I acquired a Blaupunkt BLP6100 Bluetooth speaker. Which turns out to support the following services via bluetooth:
That last one I did not expect. I have tried opening the port with minicom and it will say carrier detect but sofar trying to wake it at 115200 or 9600 hasn't resulted in anything. As a linux audio device it works fine. Or as a bluetooth speaker for my phone so I can listen to podcasts while walking around at home. But the serial port makes me wonder!
- Headset (audio for phone calls)
- Handsfree operation (use buttons to accept, hangup or reject calls)
- Audio sink (the main function of a bluetooth speaker)
- Serial port
2020-12-13 Makefile logic not working perfectly 6 months ago
I noticed the certificate for idefix.net was expired according to my webbrowser. I dug up the reason and found out the scripts to maintain the ocsp files managed to confuse the Makefile to keep the haproxy certificates updated. The ocsp responses have more updates than the certificates, but a certificate update needs to be processed anyway. So I updated the Makefile in the previous post. The dependency is now certificate-stamp depends on installed certificates, installed certificates depend on copied certificates. And installing the certificate also updates the ocsp response.
2020-12-05 Playing with a fully programmable LED strip 6 months ago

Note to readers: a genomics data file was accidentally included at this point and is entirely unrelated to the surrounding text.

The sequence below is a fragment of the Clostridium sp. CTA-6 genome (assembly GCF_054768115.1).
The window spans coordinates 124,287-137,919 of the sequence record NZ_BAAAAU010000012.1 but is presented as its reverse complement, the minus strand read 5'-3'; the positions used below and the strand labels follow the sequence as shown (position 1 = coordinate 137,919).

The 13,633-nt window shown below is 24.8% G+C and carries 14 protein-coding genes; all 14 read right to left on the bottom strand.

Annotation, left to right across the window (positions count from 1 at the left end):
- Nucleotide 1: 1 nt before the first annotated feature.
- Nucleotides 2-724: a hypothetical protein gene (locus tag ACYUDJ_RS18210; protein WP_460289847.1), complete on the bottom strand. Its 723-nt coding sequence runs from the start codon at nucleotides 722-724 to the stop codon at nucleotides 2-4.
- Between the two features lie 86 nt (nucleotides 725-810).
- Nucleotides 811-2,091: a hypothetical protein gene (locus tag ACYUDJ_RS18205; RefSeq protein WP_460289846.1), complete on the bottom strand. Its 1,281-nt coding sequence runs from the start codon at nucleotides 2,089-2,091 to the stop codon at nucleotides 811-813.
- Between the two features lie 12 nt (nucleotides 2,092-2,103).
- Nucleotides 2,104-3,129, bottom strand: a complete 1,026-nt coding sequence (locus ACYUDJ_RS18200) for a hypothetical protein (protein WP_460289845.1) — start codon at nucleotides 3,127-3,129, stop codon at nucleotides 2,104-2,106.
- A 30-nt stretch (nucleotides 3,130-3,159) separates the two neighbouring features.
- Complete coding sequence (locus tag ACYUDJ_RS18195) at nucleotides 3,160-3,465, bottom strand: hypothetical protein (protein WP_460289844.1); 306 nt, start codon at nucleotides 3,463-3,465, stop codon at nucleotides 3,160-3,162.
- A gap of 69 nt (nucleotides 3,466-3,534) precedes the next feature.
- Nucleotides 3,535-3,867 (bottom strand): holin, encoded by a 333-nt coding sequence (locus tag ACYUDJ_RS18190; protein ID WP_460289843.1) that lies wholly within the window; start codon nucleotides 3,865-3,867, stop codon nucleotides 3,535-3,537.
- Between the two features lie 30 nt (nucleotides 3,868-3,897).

At work there is a sort-of competition for the best christmas decorations in the office. At the end of last year I considered doing something with programmable LEDs to 'participate' in this competition in 2020. This year turned out somewhat different, but slowly my son is also somewhat interested in electronics, soldering and making the computer do something. So I set out to find fully programmable LED strips. I found a good comparison of LED strips in a Youtube video: LED Strips, what's the difference? WS2811, WS2812B, 2812Eco, WS2813, WS2815, SK6812, SK9822. which compares the several available types and their pros and cons. After viewing this video and for my limited experiment I thought the WS2812B based LED strip would be the best choice. The next hurdle was controlling it and I found Connect and Control WS2812 RGB LED Strips via Raspberry Pi which has pointers to the right code. I am not following the advice on that page about working with mains power cables. That looks dangerous. I ordered a WS2812B based LED strip and a matching power supply for 5V 40Watt from a Dutch webshop and got it in a few days later. I was amused by the warning the webshop gave that a LED strip like this is for advanced users only because you have to add a controlling device and do all the programming. That is exactly what I intended to do! Programming is in Python3, and I haven't written any Python code before. But with a lot of google searches and looking at samples I got the idea right. I now have the LED strip blinking in exactly the patterns I want, including a nice pattern for a christmas tree. And it blinks 'MERRY CHRISTMAS' in morse code, because why not!